Pekin Insurance Company v. Marsha R. Hinton and Thomas F. Hinton, Individually and, as the Wrongful Death Beneficiaries of Timothy R. Hinton, Deceased – personal jurisdiction – Timothy Hinton died after the safety harness on his treestand broke and he fell. His parents filed suit in Jones County against the store (THe Sportsman’s Guide) that sold the treestand and the manufacturer (C&S Global Imports). C&S had tendered the defense of the lawsuit to Pekin Insurance which denied a defense citing a treestand exclusion in the policy. Pekin, an Illinois company, filed a declaratory action in Illinois state court. Pekin asked that court to resolve the coverage issue between it and C&S Global Imports and The Sportsman’s Guide. Pekin also named the Hintons as defendants. C&S Global Imports defaulted. Pekin then moved to voluntarily dismiss The Sportsman’s Guide and the Hintons. Pekin then filed suit in federal court in Mississippi and the Hintons amended their complaint to add Pekin. Pekin moved to dismiss for lack of personal jurisdiction. The trial court denied the motion finding that Pekins admitted jurisdiction when it filed the federal suit in Mississippi. The Miss.S.Ct. granted Pekins’ interlocutory appeal and affirms.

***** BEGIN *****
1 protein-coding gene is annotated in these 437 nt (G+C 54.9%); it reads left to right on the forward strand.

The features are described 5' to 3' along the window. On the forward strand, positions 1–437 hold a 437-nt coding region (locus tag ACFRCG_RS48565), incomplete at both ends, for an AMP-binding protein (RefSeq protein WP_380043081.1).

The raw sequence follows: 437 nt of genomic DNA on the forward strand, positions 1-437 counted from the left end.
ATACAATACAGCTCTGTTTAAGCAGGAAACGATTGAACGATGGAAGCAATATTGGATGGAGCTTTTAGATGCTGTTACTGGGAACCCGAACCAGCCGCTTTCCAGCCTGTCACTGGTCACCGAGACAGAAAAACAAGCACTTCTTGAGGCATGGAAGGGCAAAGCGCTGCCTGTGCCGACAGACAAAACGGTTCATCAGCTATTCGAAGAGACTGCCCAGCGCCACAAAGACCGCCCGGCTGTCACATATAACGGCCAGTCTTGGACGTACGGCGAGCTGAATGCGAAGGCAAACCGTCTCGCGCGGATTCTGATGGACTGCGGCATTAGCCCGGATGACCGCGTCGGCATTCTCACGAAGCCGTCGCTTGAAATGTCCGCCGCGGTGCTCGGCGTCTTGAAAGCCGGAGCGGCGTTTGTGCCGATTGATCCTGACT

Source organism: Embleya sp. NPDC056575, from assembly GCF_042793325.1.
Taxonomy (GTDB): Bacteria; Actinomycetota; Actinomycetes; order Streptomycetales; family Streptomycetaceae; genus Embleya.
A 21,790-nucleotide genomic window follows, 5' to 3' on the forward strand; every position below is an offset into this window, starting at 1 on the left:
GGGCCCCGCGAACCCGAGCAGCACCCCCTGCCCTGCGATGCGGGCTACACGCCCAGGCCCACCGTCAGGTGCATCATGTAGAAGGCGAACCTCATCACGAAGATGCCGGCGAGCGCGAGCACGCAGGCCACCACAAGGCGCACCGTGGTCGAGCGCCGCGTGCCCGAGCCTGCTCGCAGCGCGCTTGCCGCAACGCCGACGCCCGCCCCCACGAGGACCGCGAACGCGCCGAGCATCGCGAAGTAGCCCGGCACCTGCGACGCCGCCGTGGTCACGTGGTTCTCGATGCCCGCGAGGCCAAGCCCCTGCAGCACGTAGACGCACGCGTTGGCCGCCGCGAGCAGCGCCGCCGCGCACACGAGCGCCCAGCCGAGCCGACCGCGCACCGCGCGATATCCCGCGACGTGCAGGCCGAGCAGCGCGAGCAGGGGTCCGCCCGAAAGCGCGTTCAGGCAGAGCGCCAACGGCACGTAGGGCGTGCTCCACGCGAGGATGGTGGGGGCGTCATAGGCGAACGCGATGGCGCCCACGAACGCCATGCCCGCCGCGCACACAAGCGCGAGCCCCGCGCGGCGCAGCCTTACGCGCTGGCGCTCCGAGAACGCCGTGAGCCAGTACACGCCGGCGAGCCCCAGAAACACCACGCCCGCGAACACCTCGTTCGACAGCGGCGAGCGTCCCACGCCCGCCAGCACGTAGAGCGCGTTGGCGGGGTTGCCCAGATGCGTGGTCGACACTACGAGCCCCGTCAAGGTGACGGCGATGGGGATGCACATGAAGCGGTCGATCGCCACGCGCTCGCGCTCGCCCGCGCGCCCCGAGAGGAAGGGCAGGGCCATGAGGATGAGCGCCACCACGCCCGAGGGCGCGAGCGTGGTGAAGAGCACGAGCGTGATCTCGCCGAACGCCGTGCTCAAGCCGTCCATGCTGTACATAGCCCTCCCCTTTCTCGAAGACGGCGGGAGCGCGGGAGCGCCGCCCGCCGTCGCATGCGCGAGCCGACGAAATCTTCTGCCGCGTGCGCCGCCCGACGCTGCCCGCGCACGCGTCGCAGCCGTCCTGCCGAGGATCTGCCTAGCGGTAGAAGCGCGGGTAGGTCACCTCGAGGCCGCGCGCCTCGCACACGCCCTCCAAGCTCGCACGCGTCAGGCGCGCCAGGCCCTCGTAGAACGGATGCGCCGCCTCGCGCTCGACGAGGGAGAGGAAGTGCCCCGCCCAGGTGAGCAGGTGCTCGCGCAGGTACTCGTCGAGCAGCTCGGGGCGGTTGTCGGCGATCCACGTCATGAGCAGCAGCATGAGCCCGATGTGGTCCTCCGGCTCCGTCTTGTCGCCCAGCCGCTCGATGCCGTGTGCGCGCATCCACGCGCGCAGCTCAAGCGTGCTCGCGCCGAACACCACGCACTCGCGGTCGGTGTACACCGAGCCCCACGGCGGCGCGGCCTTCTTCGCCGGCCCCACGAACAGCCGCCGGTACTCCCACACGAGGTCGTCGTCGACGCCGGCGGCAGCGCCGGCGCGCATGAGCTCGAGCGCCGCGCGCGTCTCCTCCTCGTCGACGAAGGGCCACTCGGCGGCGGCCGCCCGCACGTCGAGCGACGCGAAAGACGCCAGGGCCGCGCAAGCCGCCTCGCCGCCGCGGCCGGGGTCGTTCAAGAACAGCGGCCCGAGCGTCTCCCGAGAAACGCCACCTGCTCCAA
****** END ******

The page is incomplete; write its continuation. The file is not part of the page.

Peter Barrett and Fay Barrett v. City of Gulfport, Mississippi – zoning – Grass Lawn is an antebellum house in Gulfport that had been used for events before Katrina flattened it. In November of 2008, the City filed an application with its Department of Urban Development Planning Commission seeking approval “[t]o allow a non-conforming use in an R1.75 zoning district. The use shall be a Recreational facility.” The Barretts opposed the application. “The circuit court dismissed the Barretts’ claim as moot, and the Barretts now appeal to this Court. We find that the circuit court correctly found that the Barretts’ appeal was rendered moot by the City’s withdrawal of its application, and the Barretts’ appeal does not meet an exception to the mootness doctrine. Accordingly, we affirm the circuit court’s dismissal of the Barretts’ appeal.”
In the Interest of: J.T., a Minor, D. T. and M. T. v. Hinds County Youth Court – youth court finding of sexual abuse – The Youth Court found that three-year-old J.T. had been sexually abused. The process began when her daycare teacher told DHS that the girl “told her teacher . . . that dad put his fingers in her,” and that J.T. “pointed at her vagina.” The child’s father was ordered to have no contact with her. A subsequent physical exam found no evidence consistent with abuse. The Miss.S.Ct reverses. “Because the State produced no evidence to show that the child’s facially ambiguous statement described abuse, and because the youth-court judge openly and admittedly disregarded the Mississippi Rules of Evidence throughout the adjudication, we reverse and remand.”